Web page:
Do you like fishing for species that typically reside in water deeper than 20', but don't have the downriggers handy?
Have you ever portaged into a lake or been in a smaller boat and wanted to try targeting those deeper swimmers but didn't want to haul the manual downriggers, cannon balls, and heavier rods in order to get there? We have a great suggestion that can be adapted to even lighter / shorter rods to accommodate anglers where space and weight are big concerns.
The technique we learned a couple of years back and have used ever since is actually really simple. We had planned on targeting lake trout in mid-summer on an inland lake where we were using 14 foot aluminum boats, and 8 horsepower tiller motors. We didn't have access to any fancy electric downriggers, or 10 pound cannonballs to get our tackle down to the desired depth.
What we did bring, is a couple of our light to medium action 7-foot rods that we would typically use jigging for bass or walleye, and some additional toys that were going to help us get down to those 30-60 foot depths where those lakers might be lurking. We also packed some 4-ounce and 8-ounce cigar-shaped lead weights, and some OR-16 clips. You have likely seen these clips if you have ever pulled planer-boards while trolling for walleye.
Our technique was simple, we sent out our tackle about 20-40 feet behind the boat, just like you would before clipping your line to your downrigger clips, but instead of clipping your line to the downrigger clip, you pinch your OR-16 clip on to your line, making sure the line is behind the peg on the inside of the clip (this is why the OR_16 works best for this technique). By making sure the line is behind the peg inside the pinch-clip - your clip and weight can't fall off your line.
If your rod has a line counter, that is a bonus for you. You can now let out the desired amount of line to get your weight and clip down to your desired depth to take your tackle presentation down to those fish. Even if you do not have a line counter, you can manually release your line by hand by pulling out line one to two feet at a time to get your weight down to the approximate desired depth.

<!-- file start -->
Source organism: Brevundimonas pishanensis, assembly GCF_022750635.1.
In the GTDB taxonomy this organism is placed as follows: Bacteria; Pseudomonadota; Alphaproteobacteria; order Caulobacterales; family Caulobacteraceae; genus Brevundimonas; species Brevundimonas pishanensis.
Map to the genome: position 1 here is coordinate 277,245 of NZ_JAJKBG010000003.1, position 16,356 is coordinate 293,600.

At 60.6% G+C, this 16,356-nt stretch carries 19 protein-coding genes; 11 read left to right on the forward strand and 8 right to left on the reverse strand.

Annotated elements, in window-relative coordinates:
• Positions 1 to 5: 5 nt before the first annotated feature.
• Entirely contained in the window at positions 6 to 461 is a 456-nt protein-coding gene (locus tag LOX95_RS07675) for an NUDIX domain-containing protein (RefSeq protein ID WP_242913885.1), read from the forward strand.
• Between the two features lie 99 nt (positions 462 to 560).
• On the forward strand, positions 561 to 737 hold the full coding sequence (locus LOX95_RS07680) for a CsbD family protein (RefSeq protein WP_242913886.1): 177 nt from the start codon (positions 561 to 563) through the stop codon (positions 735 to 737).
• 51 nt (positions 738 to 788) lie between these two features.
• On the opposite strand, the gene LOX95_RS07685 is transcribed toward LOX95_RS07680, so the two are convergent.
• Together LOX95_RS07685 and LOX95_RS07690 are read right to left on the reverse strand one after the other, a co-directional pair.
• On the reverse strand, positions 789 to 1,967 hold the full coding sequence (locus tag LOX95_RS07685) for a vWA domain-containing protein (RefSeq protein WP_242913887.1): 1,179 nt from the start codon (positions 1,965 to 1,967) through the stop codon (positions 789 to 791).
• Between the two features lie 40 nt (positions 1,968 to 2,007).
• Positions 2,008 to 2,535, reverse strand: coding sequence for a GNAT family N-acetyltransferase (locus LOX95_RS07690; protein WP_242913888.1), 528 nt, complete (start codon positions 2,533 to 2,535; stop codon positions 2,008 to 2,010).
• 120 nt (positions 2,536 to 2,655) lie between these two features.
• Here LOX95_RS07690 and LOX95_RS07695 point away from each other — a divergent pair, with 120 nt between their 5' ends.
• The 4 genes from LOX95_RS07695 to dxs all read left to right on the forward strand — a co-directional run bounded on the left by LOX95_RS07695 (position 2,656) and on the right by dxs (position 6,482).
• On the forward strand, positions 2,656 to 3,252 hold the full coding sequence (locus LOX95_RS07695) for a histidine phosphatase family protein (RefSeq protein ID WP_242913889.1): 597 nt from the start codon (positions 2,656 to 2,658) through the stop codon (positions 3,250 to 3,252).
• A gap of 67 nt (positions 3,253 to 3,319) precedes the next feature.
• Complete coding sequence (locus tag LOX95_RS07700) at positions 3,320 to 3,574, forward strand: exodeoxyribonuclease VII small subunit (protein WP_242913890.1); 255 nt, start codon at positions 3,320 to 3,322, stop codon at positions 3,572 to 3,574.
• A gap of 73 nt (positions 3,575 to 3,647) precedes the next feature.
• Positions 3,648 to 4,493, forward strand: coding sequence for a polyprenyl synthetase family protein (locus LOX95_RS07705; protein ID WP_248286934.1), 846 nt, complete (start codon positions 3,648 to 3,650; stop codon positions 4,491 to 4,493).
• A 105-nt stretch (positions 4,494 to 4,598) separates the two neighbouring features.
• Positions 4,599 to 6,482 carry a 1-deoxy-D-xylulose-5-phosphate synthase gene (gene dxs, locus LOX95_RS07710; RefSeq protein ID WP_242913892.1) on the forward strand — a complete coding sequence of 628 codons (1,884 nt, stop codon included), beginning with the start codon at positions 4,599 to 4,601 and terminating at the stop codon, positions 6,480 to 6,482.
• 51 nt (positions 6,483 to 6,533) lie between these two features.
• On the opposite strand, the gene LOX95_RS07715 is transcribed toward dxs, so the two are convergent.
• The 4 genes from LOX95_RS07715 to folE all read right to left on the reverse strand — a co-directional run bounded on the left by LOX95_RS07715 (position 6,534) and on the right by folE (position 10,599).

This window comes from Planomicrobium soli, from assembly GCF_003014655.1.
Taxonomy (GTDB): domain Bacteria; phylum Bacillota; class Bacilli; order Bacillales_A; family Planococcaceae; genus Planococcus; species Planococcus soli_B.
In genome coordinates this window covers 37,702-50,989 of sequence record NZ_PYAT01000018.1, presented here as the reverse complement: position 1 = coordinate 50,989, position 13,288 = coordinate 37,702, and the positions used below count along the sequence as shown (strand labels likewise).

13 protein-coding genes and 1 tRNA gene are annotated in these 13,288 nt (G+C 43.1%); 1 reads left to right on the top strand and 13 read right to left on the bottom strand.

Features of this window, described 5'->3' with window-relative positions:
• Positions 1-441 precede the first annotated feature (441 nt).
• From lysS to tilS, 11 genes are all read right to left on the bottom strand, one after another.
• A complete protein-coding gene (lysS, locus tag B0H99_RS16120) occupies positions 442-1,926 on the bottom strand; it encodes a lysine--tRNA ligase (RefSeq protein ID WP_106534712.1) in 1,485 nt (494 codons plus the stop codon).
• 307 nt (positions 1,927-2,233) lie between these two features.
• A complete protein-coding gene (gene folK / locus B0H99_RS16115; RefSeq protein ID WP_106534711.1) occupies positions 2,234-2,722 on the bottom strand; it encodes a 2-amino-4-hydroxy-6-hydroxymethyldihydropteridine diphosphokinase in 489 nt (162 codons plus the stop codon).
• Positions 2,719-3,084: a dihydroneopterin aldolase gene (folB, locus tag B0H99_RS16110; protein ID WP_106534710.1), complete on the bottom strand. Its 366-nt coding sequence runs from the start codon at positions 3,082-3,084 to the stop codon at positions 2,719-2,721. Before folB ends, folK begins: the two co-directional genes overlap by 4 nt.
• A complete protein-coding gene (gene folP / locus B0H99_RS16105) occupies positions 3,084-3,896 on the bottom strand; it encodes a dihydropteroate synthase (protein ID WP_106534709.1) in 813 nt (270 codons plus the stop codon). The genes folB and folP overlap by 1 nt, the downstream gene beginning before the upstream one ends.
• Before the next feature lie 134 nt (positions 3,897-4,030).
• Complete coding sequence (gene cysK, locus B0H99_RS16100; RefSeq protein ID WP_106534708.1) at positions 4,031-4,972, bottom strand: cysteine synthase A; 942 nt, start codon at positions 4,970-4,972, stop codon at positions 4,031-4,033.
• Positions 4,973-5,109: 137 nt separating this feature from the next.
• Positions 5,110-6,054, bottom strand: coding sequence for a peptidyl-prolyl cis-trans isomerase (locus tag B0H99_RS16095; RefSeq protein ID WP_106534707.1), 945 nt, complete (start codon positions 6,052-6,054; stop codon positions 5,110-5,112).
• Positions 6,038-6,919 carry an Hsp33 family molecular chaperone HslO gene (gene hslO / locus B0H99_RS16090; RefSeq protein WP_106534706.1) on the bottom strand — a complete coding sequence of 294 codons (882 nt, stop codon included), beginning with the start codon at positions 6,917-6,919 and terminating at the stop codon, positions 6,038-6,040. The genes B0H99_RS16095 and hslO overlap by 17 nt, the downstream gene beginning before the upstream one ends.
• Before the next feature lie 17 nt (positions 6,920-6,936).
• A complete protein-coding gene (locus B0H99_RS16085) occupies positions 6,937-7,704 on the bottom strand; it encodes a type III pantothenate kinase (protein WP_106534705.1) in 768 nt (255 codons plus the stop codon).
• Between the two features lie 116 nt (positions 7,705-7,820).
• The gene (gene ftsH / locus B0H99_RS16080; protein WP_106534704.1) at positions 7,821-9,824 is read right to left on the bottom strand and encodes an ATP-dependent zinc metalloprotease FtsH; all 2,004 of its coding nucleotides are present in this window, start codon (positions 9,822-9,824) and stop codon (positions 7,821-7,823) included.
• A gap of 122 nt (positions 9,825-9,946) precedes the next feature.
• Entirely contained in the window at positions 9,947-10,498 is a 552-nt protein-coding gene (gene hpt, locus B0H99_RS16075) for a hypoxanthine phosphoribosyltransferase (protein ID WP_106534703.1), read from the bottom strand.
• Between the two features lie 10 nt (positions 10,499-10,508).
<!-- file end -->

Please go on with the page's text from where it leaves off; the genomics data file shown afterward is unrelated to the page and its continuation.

This technique is optimal when slow-trolling (less than 2mph), and not generally trying to get your line down deeper than 100 feet. We typically troll at 1.1 - 1.5mph with our weights down 40-90 feet. With the 4 ounce weight, you will have to likely let out a bit more line than if you are using the 8 ounce weight, but however you let out your line, be consistent so that when you hook up, you can replicate the process to get that tackle down to the same depth again!
"What about when a fish hits?" you might ask. Well, if and when a fish hits your line with the snap-weight still attached, you will fight / reel in your fish just normally, and when the clip / snap-weight are at the surface, you quickly lift your clip and weight into the boat, pinch the clip to release it off of your line and continue to reel in the fish - very similar to removing a planer board when landing a fish trolling with boards out.
Relatively simple technique, very inexpensive in comparison to downriggers, release clips, cannon balls, and it fits in your tackle box or vest pocket with ease. If you are marking those arcs on the graph at 48 feet of water, the snapweight technique just might be the ticket you need to start hooking up with some of those deeper swimmers. You can buy the snapweight kits and they sometimes even come with a set of smaller "guppy" weights, but I've found that the 4oz and 8oz weights work the best. You can certainly try heavier or lighter if you prefer, those have just been the two most common / easy size of weights to buy, use and store.
If you have a variation or improvement to this technique - we would love to hear from you and feature your setup on FishingInnovators.com!
Thanks for tuning in!